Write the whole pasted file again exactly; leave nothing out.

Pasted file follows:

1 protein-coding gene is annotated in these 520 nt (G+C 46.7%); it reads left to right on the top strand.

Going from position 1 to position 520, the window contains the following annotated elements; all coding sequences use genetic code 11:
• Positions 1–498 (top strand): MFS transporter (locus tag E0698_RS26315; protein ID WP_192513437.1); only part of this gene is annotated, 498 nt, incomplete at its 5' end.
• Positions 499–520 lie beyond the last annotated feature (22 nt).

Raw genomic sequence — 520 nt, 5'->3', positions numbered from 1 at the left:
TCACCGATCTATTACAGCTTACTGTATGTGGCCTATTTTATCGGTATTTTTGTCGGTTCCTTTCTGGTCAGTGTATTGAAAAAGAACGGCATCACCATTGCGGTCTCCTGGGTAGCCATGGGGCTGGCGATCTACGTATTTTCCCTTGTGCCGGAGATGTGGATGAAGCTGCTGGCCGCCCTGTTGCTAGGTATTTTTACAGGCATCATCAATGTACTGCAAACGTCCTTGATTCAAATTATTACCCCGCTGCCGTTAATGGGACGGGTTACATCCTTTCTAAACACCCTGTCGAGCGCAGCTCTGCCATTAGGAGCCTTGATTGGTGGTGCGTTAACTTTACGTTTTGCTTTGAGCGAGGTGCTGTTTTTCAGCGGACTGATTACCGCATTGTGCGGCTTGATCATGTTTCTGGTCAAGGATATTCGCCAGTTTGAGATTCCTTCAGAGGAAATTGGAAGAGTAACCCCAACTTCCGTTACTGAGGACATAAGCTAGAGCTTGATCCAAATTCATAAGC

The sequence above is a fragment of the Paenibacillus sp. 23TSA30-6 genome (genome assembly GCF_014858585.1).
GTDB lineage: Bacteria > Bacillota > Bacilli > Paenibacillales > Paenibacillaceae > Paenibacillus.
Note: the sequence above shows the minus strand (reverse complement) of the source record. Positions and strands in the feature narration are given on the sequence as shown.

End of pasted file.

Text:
1 protein-coding gene is annotated in these 520 nt (G+C 46.7%); it reads left to right on the top strand.

Going from position 1 to position 520, the window contains the following annotated elements; all coding sequences use genetic code 11:
• Positions 1–498 (top strand): MFS transporter (locus tag E0698_RS26315; protein ID WP_192513437.1); only part of this gene is annotated, 498 nt, incomplete at its 5' end.
• Positions 499–520 lie beyond the last annotated feature (22 nt).

Raw genomic sequence — 520 nt, 5'->3', positions numbered from 1 at the left:
TCACCGATCTATTACAGCTTACTGTATGTGGCCTATTTTATCGGTATTTTTGTCGGTTCCTTTCTGGTCAGTGTATTGAAAAAGAACGGCATCACCATTGCGGTCTCCTGGGTAGCCATGGGGCTGGCGATCTACGTATTTTCCCTTGTGCCGGAGATGTGGATGAAGCTGCTGGCCGCCCTGTTGCTAGGTATTTTTACAGGCATCATCAATGTACTGCAAACGTCCTTGATTCAAATTATTACCCCGCTGCCGTTAATGGGACGGGTTACATCCTTTCTAAACACCCTGTCGAGCGCAGCTCTGCCATTAGGAGCCTTGATTGGTGGTGCGTTAACTTTACGTTTTGCTTTGAGCGAGGTGCTGTTTTTCAGCGGACTGATTACCGCATTGTGCGGCTTGATCATGTTTCTGGTCAAGGATATTCGCCAGTTTGAGATTCCTTCAGAGGAAATTGGAAGAGTAACCCCAACTTCCGTTACTGAGGACATAAGCTAGAGCTTGATCCAAATTCATAAGC

The sequence above is a fragment of the Paenibacillus sp. 23TSA30-6 genome (genome assembly GCF_014858585.1).
GTDB lineage: Bacteria > Bacillota > Bacilli > Paenibacillales > Paenibacillaceae > Paenibacillus.
Note: the sequence above shows the minus strand (reverse complement) of the source record. Positions and strands in the feature narration are given on the sequence as shown.